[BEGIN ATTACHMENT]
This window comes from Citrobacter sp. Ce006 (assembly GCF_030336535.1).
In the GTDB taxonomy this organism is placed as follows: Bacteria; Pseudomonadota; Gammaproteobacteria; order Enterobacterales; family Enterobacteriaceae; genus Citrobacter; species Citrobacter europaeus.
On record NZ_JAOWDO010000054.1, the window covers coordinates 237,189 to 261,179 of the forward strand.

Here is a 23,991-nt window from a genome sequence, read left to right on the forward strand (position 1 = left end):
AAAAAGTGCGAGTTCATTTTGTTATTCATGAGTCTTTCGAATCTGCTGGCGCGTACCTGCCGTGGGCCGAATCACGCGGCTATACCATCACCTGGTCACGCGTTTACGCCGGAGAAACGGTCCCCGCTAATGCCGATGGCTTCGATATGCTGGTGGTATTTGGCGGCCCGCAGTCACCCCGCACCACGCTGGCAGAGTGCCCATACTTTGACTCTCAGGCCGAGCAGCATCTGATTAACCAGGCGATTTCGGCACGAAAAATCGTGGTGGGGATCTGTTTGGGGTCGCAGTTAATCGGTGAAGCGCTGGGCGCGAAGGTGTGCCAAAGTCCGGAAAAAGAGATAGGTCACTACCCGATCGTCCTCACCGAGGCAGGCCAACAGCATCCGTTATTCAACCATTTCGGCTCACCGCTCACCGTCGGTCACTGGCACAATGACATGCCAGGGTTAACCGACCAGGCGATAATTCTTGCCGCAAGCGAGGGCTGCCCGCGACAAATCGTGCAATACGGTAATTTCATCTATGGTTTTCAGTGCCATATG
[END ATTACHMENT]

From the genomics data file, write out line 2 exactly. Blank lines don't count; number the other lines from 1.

In the GTDB taxonomy this organism is placed as follows: Bacteria; Pseudomonadota; Gammaproteobacteria; order Enterobacterales; family Enterobacteriaceae; genus Citrobacter; species Citrobacter europaeus.